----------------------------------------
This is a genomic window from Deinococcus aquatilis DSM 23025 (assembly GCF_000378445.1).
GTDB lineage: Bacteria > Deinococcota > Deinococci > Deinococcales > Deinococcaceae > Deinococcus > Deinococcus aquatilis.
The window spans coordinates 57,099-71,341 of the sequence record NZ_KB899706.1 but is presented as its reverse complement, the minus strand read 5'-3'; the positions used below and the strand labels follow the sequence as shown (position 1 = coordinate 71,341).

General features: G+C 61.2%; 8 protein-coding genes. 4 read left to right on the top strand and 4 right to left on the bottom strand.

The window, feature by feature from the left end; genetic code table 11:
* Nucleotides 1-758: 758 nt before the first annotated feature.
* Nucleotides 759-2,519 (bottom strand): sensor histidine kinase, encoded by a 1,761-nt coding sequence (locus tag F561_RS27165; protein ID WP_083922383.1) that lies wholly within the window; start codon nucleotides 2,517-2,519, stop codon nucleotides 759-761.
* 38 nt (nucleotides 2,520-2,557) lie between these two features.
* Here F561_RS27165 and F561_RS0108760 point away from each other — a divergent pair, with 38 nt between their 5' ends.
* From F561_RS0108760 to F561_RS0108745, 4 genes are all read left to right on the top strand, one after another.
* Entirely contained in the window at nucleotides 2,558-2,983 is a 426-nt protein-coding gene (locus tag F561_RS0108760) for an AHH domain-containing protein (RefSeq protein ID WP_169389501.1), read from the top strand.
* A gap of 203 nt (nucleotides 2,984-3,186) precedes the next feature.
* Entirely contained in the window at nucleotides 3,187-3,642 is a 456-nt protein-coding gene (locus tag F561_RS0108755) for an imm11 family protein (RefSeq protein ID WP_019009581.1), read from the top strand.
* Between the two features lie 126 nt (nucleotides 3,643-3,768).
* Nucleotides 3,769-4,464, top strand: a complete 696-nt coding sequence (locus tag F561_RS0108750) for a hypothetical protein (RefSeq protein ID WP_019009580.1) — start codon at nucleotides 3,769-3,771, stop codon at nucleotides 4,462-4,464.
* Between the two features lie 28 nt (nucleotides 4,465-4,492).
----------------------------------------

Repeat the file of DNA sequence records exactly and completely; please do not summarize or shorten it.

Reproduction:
This is a genomic window from Deinococcus aquatilis DSM 23025 (assembly GCF_000378445.1).
GTDB lineage: Bacteria > Deinococcota > Deinococci > Deinococcales > Deinococcaceae > Deinococcus > Deinococcus aquatilis.
The window spans coordinates 57,099-71,341 of the sequence record NZ_KB899706.1 but is presented as its reverse complement, the minus strand read 5'-3'; the positions used below and the strand labels follow the sequence as shown (position 1 = coordinate 71,341).

General features: G+C 61.2%; 8 protein-coding genes. 4 read left to right on the top strand and 4 right to left on the bottom strand.

The window, feature by feature from the left end; genetic code table 11:
* Nucleotides 1-758: 758 nt before the first annotated feature.
* Nucleotides 759-2,519 (bottom strand): sensor histidine kinase, encoded by a 1,761-nt coding sequence (locus tag F561_RS27165; protein ID WP_083922383.1) that lies wholly within the window; start codon nucleotides 2,517-2,519, stop codon nucleotides 759-761.
* 38 nt (nucleotides 2,520-2,557) lie between these two features.
* Here F561_RS27165 and F561_RS0108760 point away from each other — a divergent pair, with 38 nt between their 5' ends.
* From F561_RS0108760 to F561_RS0108745, 4 genes are all read left to right on the top strand, one after another.
* Entirely contained in the window at nucleotides 2,558-2,983 is a 426-nt protein-coding gene (locus tag F561_RS0108760) for an AHH domain-containing protein (RefSeq protein ID WP_169389501.1), read from the top strand.
* A gap of 203 nt (nucleotides 2,984-3,186) precedes the next feature.
* Entirely contained in the window at nucleotides 3,187-3,642 is a 456-nt protein-coding gene (locus tag F561_RS0108755) for an imm11 family protein (RefSeq protein ID WP_019009581.1), read from the top strand.
* Between the two features lie 126 nt (nucleotides 3,643-3,768).
* Nucleotides 3,769-4,464, top strand: a complete 696-nt coding sequence (locus tag F561_RS0108750) for a hypothetical protein (RefSeq protein ID WP_019009580.1) — start codon at nucleotides 3,769-3,771, stop codon at nucleotides 4,462-4,464.
* Between the two features lie 28 nt (nucleotides 4,465-4,492).